Then on August 1, the Library Systems & Services (LS&S) proposal was posted on the city website, and the FACT SHEET was updated to say this: “City staff has completed the financial analysis of whether cost savings can be achieved by transferring the day-to-day operations of the Escondido Public Library to private employees. That analysis concludes that savings in excess of $400,000 can be achieved each year. In addition to the $400,000 savings, the Escondido Public Library could also remain open an additional day each week, so the Library is available to the public 7 days a week. Staff has prepared a summary sheet of these savings as well as a detailed analysis.”

This week, through a process totally a mystery to us, we were sent a facsimile of an internal letter within the Library Systems & Services (LS&S) company. The email (see end of this article) is from Dana Braccia, vice president of operations at LS&S to Maureen DeLong, vice president of marketing, and contains the phrase “We are in the midst of getting very close to closing a new contract in Escondido.”

We asked the city to comment on the facsimile and to answer this question: “My understanding was that the process for contracting library services was just beginning and that there would be a number of opportunities for public input before the city council is presented with anything to vote on. Is that still correct?”

We received this answer: “This appears to be an email from Library Systems & Services to which we are not privy to the details. You are correct in that the public is very much welcomed to speak to City Council regarding this topic prior to a final decision being made. This item is tentatively set to be on the August 23rd City Council agenda. If any member of the public has questions or comments prior to that, we encourage them to contact the City Council via email or phone. There is also information regarding the current Library situation on our website here: We will continue to update this link if more information becomes available.”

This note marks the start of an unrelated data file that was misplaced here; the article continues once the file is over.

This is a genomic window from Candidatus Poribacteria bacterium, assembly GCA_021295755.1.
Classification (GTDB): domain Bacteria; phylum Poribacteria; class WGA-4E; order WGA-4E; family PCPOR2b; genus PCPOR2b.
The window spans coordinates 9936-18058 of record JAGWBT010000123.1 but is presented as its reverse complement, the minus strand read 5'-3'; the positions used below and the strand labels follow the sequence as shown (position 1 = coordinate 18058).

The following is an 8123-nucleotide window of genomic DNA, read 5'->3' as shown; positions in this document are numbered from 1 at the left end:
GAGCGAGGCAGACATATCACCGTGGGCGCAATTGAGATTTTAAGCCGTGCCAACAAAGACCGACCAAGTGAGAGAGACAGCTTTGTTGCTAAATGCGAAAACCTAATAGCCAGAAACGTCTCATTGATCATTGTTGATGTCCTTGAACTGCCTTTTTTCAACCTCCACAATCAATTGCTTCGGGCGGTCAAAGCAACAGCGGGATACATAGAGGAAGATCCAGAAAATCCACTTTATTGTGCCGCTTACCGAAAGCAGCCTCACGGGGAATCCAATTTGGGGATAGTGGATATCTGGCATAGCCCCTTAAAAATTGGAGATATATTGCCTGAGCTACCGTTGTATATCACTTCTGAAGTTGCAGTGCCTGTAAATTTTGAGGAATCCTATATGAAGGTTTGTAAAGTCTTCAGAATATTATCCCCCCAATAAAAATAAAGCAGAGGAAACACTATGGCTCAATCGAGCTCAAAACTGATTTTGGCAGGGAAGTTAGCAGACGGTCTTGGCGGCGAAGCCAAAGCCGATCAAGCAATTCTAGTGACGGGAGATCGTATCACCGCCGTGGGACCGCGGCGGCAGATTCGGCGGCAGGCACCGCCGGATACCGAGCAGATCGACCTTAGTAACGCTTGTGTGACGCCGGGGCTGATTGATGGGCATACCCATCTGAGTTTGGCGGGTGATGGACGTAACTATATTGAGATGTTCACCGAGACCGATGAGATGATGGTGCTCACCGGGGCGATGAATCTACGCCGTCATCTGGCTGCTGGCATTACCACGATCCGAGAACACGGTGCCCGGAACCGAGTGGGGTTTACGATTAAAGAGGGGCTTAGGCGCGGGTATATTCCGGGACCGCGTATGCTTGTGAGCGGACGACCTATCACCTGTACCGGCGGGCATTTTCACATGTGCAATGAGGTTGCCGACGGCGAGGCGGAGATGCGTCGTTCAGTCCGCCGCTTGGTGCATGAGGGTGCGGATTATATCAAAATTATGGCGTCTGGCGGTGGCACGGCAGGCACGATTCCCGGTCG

We sent an email to Dana Braccia, and got this reply Tuesday: “Thank you for reaching out.  We are actively working to partner with the City of Escondido and enthusiastic about the potential opportunity to serve the community. Periodically, we survey our library team to ensure that we have an accurate account of library and librarian accomplishments. Let me know if you have additional questions and I will connect you with the appropriate contact.    Regards, Dana Braccia.”

So, from May 21, when we were told “At this point, this proposal is not even a proposal yet,” we have proceeded to a tentative date of August 23 for the city council to consider the proposal.

One response to “Activists worry library privatizing already decided”

  1. Christine 'Chris' Nava says:

    The lack of transparency from the Escondido City Manager and the majority City Council is truly disturbing and demonstrates the importance of one of the American Library Associations Policy statements that “privatizing the library threatens two pillars of public control: accountability and transparency”.

    Sadly, lack of transparency reigns in the halls of Escondido City Hall. Did they honestly think they could privatize our library without public participation? Sneak it through without the public knowing? They need to take notice that the public has not forgotten that some of these same city politicians closed the East Valley Library without justification, a decision which negatively impacted students, seniors and residents in that part of town who relied on that library. To now turn over our PUBLIC LIBRARY to a for profit corporation whose reputation is less than sterling, is a blow to our community and will have serious consequences at the ballot box.